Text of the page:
Anxiety is often come to be seen as “normal”- if you’re not “stressed out” then you’re just not pushing it to the edge. You’re not working hard enough. We are often rewarded for stress- it’s seen as a drive to succeed and a necessary evil to make it to the top.
But how much stress is too much stress? And what’s the difference between “stress” and “anxiety” anyway?
As with our piece on depression yesterday, our take home message is this:
If you are concerned, questioning, or don’t know where to begin, stop your online searching and go talk to a doctor.
Feelings of Anxiety are nothing to be ashamed about, are not a sign of weakness, and should not be ignored. We at QWELL are here to bridge the gaps between patients and doctors, and serve as a safe place where people can know that they are not alone.
There are resources abound to help people deal with symptoms of stress and anxiety, and you don’t need to be sure of what you’re dealing with before seeking help.
Take yourself to your primary care doctor and tell them what you’re experiencing. Make an appointment with your doctor or your child’s doctor and go in to talk about what’s going on. If you have an inkling that something is not right, you are probably on to something and should get guidance.
But back to the facts:
What is Stress?
Stress is the body’s normal response to change, both positive and negative. Sometimes stress can be good- think of the “fight or flight” phenomenon that helped our ancestors outrun lions in the wilderness. When the body’s normal response to new situations is activated again and again, this is when stress can begin to be harmful to our bodies.
Body or Brain?
Prolonged stress can cause serious physical manifestations if left untreated. Some signs of stress include the following:
-high blood pressure
-memory problems & difficulty with focusing
-frequent illnesses like colds and viruses
That Sounds Like ME!
OK- so we’ve all experience anxiety. There’s probably not one of us out there who hasn’t had one of the symptoms above. But how do we know if this stress we’re experiencing is ok or not ok? Before we get to that, let’s learn a little about Anxiety Disorder.
What is an Anxiety Disorder?
The terms anxiety and stress are often used interchangeably, but they are not the same thing. Anxiety can be thought of as stress gone rogue. Stress that seems unremitting, uncontrollable, and that interferes with your daily functioning could be an Anxiety Disorder.
Anxiety Disorders are the most common mental health disorder in America, affecting 40 million people every year. They are highly treatable, yet only about a third of those with anxiety disorders get help.
People who experience Anxiety Disorders may have the following symptoms:
-rapid heart rate
-feelings of fear or nervousness
-feeling of panic, doom, or danger
-stomach problems- can’t fall asleep or wake up too early
-avoidance of things that make you anxious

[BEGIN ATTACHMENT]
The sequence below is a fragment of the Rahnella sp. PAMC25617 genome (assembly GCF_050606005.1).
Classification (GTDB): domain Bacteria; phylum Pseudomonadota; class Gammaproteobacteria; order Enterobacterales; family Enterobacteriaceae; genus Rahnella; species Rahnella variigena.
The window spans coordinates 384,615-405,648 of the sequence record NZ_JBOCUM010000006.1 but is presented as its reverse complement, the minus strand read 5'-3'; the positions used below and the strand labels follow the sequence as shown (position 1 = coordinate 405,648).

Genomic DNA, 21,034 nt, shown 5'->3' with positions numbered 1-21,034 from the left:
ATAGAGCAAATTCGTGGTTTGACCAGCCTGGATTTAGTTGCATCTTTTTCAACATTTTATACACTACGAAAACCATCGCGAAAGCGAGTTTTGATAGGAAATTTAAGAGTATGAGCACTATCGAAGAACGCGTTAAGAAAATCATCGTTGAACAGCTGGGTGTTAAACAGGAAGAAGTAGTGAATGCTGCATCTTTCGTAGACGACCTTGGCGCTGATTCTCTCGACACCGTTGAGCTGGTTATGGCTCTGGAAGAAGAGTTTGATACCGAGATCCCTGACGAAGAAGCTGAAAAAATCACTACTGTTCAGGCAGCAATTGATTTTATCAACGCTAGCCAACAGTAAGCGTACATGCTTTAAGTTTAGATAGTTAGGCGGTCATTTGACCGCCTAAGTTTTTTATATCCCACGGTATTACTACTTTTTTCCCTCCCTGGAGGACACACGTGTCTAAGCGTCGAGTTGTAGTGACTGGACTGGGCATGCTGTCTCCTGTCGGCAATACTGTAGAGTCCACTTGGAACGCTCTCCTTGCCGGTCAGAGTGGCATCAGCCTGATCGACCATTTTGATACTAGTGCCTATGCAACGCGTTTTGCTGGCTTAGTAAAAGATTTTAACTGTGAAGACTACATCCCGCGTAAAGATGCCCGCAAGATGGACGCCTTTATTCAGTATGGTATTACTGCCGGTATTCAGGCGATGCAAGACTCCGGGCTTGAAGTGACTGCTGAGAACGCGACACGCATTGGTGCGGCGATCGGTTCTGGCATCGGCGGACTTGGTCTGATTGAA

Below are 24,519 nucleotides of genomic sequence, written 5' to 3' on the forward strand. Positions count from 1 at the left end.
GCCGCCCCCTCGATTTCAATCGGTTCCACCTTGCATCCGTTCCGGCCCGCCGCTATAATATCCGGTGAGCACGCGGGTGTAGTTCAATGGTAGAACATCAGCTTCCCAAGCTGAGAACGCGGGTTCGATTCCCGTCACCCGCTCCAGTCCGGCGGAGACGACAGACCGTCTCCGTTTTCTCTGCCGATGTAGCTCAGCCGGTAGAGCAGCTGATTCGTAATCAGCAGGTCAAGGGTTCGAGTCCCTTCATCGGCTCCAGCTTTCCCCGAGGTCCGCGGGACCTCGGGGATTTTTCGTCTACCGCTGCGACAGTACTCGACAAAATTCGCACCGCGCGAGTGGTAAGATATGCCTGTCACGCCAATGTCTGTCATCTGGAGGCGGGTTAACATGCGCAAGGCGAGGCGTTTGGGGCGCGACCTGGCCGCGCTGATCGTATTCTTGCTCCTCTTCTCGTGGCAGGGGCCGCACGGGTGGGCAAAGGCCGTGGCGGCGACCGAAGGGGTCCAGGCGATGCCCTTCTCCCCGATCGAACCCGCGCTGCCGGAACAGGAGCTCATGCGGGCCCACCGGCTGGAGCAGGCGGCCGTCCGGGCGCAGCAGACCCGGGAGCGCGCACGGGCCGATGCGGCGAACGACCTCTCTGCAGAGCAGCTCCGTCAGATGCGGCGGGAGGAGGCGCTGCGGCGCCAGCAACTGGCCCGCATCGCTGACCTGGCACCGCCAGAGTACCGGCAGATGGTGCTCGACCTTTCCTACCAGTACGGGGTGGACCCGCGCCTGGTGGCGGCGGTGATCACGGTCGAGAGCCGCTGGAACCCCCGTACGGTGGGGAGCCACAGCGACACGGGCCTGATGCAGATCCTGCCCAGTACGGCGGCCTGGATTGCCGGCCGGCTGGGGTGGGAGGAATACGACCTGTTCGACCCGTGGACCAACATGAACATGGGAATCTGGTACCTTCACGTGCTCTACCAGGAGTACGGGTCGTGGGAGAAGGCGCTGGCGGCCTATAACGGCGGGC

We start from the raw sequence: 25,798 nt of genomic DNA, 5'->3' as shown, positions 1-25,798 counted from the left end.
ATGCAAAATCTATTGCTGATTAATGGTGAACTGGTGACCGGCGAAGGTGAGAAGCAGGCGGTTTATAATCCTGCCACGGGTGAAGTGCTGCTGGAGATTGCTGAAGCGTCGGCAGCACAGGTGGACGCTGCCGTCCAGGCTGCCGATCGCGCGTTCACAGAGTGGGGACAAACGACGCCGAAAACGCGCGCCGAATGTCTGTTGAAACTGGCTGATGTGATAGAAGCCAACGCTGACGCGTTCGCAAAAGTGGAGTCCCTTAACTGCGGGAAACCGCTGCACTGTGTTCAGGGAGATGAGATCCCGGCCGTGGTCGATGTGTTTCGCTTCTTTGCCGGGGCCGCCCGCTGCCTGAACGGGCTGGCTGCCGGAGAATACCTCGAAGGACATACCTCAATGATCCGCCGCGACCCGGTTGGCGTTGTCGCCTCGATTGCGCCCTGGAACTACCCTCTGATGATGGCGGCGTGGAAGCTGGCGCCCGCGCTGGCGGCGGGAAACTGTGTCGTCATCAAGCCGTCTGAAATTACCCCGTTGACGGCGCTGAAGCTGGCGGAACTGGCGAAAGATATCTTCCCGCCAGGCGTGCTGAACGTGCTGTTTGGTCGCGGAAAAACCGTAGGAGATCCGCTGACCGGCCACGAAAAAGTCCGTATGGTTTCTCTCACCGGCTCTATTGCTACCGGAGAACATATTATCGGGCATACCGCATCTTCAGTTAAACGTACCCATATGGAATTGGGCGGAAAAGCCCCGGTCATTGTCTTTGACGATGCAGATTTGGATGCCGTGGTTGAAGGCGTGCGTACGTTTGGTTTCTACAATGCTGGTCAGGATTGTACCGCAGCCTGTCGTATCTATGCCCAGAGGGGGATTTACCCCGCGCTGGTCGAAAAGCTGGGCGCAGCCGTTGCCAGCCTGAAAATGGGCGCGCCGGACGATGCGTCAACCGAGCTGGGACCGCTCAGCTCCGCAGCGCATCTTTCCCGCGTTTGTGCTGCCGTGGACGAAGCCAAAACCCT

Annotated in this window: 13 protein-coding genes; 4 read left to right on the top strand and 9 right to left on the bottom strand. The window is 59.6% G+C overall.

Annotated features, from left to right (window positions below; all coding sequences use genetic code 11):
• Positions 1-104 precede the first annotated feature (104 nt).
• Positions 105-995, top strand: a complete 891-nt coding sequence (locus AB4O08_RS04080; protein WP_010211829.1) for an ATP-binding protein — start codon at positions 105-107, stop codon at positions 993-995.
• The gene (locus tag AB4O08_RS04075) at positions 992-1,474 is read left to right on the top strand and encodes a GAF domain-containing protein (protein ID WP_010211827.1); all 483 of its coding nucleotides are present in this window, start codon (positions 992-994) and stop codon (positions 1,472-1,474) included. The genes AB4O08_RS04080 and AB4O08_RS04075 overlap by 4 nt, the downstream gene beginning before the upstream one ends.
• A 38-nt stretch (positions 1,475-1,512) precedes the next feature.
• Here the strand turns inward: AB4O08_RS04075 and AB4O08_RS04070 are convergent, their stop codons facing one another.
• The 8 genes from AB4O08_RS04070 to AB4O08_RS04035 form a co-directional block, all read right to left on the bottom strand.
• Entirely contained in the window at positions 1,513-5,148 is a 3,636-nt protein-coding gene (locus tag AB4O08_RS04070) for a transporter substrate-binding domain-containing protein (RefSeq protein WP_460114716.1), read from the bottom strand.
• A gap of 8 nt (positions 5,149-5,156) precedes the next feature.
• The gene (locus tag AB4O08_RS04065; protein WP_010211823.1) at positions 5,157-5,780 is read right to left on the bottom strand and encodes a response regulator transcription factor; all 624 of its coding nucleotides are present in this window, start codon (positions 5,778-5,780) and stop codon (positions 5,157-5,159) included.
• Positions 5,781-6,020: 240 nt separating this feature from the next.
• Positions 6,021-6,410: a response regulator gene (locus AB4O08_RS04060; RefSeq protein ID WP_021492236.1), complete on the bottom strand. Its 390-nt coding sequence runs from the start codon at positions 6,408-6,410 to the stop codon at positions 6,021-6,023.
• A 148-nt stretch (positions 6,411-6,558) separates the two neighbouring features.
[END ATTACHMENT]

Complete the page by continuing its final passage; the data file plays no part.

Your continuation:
-constant thoughts about what’s making you anxious and inability to control those thoughts
-phobias- fears of specific things- spiders, being around people, going in elevators, germs etc…
So how do I know the difference?
Warning signs of an Anxiety Disorder :
-Constant fears that interfere with your daily functioning
-Irrational fears that you can’t make “go away”
-Fears that lead you to avoid people, places, or experiences
-Sudden onset of feelings of panic
-Flashbacks or nightmares
What can be done?
The good news is, whether you are experiencing high levels of stress or an Anxiety Disorder, you can be helped.
Anxiety Disorders are highly treatable. We’ll spend some time later this month exploring some of the standard modalities along with some innovations in the field in greater depth, but for now here are the basics:
Treatment for Stress and Anxiety include the following 3 modalities:
Psychotherapy and counseling
Stress management techniques
The thing is, you don’t need to have an “Anxiety Disorder” to benefit from treatment. Many people who are experiencing stress would benefit from treatment, even if they don’t carry an official diagnosis of Anxiety. As you can see, medication is only one part of treatment. Many people with anxiety get help without medication, but a medical provider will best be able to evaluate and come up with a plan of action for you.
So don’t delay. Get talking to someone who has experience in treating people with anxiety. Book an appointment online today.
-to your Primary Care Doctor or therapist. They can distinguish between stress and anxiety, treat your symptoms, and help you understand your options and direct you to the best care. If you don’t have a PCP, find one on QWELL
-a local group for people living with anxiety. Here are some suggestions:
Meet ups: World wide groups for people w anxiety — over 1100 groups with over 400,000 members
-about stress reduction techniques. Here are some suggestions:
Here’s to getting healthy and staying healthy with Qwell.
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